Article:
They were disappointed. Nothing looked different from Yalobusha, save for the smooth highway. Otherwise, it had the same old pines and corn and cotton fields, and some peach orchards. After about eight miles, they came to the church. It was marked along the highway by a small Jesus statue and a weathered, plywood sign with peeling white paint and fading black letters that said, “Sacred Heart Catholic Mission.” A small gravel parking lot was on the right of the simple, white church with a plain cross atop the steeple. It didn’t look different from any little Baptist church in Yalobusha. On its left was a small house with a sign that said, “Office. Rectory.” When they pulled into the parking lot, Mack said, “This ‘aint nothing. Let’s keep goin’.” But York said, “No. I wanna’ see what Peter wuz talkin’ ‘bout.” No one argued with the man who bought the beer. When they opened the church door, it was more exotic inside than outside. Centered against the back wall was a cross with Jesus on it, a gigantic version of what Peter wore. Beneath the cross, and behind a table with candles, was a container that looked like a miniature gold hut with a door and a red candle flickering next to it. The boys felt a mysterious Presence. On the left corner of the church’s back wall, near an exit, was a statue of a man with curly brown hair and a beard, wearing a brown robe. In his right hand, he was holding flowers. In his left arm, he was holding a boy. The boy was holding, in his left hand, a blue ball with a cross on it; and his right hand was held up and opened, as if someone was tossing him another ball. On the right corner of the church was a statue of a woman in a blue robe and a white towel on her head. In bare feet, she was stepping on a snake swallowing an apple. “Holy s***,” said York to himself. Candles were lit beneath the statues.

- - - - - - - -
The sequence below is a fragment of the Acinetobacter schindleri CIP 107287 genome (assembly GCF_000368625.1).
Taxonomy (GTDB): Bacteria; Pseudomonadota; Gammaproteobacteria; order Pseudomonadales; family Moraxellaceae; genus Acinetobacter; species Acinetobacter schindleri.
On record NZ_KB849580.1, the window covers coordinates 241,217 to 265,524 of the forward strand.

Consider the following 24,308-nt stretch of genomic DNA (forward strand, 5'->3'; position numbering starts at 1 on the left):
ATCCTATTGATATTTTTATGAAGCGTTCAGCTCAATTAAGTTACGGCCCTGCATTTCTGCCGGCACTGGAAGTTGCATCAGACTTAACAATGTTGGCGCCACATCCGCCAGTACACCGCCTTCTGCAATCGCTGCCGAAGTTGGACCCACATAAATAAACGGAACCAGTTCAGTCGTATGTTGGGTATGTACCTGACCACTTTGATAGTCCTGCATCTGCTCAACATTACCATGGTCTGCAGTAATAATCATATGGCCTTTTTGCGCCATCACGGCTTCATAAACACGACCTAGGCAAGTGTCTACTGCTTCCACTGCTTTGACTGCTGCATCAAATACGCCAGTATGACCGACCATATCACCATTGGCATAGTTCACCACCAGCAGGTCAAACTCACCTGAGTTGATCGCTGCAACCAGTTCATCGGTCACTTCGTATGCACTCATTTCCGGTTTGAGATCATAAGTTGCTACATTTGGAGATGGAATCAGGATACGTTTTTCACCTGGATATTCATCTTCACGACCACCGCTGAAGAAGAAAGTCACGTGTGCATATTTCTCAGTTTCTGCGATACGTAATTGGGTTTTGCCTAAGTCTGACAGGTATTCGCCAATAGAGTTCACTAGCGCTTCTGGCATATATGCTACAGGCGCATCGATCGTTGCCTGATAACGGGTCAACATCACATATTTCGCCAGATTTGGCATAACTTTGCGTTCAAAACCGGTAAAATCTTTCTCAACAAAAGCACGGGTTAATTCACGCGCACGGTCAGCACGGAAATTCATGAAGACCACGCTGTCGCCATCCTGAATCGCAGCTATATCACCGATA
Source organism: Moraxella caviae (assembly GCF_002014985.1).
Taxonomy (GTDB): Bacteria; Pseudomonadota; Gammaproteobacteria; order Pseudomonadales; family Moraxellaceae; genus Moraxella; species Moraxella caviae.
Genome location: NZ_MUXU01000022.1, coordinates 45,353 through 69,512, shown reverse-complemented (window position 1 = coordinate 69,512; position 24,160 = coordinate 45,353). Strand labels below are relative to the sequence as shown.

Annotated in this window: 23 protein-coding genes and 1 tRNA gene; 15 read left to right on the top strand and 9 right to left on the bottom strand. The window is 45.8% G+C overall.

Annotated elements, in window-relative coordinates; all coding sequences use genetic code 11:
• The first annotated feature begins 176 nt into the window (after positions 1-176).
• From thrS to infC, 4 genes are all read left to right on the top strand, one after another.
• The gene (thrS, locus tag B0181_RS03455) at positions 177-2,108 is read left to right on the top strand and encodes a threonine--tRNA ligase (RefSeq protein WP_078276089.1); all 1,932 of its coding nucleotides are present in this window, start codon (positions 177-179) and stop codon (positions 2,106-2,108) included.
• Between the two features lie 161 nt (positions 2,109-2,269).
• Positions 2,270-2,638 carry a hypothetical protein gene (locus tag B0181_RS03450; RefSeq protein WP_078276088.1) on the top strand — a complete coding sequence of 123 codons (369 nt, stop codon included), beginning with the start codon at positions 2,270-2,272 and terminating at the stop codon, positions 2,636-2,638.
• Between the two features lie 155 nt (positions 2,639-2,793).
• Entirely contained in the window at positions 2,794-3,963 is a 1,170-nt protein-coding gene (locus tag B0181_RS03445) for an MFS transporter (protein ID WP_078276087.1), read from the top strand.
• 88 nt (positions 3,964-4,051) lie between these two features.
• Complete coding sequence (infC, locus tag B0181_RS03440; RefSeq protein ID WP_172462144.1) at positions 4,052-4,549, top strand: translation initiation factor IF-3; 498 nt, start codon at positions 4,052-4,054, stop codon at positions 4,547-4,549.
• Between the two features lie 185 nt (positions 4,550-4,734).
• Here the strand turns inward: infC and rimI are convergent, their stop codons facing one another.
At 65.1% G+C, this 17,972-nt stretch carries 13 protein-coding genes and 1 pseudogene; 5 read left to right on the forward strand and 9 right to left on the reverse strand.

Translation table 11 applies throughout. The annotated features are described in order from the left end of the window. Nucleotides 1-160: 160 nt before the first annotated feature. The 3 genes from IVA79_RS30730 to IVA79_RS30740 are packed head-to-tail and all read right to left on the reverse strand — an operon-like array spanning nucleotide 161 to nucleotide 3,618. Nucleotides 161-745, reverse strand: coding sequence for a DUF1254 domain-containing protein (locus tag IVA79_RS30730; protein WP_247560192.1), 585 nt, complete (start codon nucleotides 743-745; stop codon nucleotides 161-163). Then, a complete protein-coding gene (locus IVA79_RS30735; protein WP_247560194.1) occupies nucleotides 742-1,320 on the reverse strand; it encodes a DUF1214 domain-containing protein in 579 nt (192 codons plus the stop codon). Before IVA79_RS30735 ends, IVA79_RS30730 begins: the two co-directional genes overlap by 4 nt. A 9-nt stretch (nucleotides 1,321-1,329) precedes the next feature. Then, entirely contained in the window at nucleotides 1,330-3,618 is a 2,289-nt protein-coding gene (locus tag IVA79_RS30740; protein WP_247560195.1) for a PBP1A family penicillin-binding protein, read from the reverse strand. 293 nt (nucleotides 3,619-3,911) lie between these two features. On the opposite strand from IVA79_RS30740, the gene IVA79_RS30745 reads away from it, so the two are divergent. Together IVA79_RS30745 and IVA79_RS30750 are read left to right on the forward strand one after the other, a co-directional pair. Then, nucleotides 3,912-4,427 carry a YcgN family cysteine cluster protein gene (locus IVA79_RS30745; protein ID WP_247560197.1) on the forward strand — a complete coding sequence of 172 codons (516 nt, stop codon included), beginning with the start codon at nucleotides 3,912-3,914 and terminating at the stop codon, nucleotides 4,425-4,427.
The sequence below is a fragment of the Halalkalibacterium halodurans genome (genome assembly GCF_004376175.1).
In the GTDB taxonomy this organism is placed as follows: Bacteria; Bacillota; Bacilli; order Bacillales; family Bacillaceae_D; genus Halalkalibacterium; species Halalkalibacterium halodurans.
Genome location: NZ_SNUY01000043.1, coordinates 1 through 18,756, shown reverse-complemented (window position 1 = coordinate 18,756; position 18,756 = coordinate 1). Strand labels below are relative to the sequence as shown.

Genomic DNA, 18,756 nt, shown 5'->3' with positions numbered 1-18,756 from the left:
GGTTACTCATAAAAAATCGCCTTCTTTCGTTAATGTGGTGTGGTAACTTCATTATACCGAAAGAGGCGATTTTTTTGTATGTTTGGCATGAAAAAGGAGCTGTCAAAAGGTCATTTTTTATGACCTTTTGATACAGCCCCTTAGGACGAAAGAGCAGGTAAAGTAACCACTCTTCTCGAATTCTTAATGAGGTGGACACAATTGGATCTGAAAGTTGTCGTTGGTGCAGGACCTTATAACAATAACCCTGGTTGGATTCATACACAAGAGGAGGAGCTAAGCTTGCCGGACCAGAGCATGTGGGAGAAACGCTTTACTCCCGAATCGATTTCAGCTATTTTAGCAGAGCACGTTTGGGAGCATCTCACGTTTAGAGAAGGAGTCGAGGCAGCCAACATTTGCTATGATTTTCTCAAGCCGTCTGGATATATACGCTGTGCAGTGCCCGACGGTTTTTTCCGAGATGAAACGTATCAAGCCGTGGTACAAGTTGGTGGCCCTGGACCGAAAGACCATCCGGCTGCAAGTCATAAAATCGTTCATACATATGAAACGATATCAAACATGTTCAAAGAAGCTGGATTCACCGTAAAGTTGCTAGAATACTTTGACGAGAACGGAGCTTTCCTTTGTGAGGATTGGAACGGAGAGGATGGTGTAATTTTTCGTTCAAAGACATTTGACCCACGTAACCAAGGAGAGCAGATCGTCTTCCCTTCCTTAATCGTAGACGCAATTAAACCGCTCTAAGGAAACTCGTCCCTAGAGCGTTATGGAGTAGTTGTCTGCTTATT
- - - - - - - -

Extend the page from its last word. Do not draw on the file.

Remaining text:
York got close to the statue of the woman to get a good look. She was staring at him, he felt. She gave him the creeps but in a good way. He looked down to examine the snake but noticed a paper note shoved beneath the statue’s base. He reached over the candles, pulled it out and read it. “Watcha’ found?” asked Daster. “Get the hell away! It’s my note,” said York, red-faced. “What’s it say?” asked Mack. York read silently, concentrating. In familiar handwriting, it said, “Dear Blessed Lady, Mother of my Savior, Jesus Christ, guide and protect your son, York Lambert. Behold your son! Mary, Mother of God, pray for York. Love, S. O’Brien.” “What’s it say, York?” asked a voice. He tore up the note and knelt beneath Mary. He wept. Mack and Daster knelt too, but they didn’t know why. There was a Presence. York said nothing. Then, they went home and drank beer in the woods behind Pitts Farm.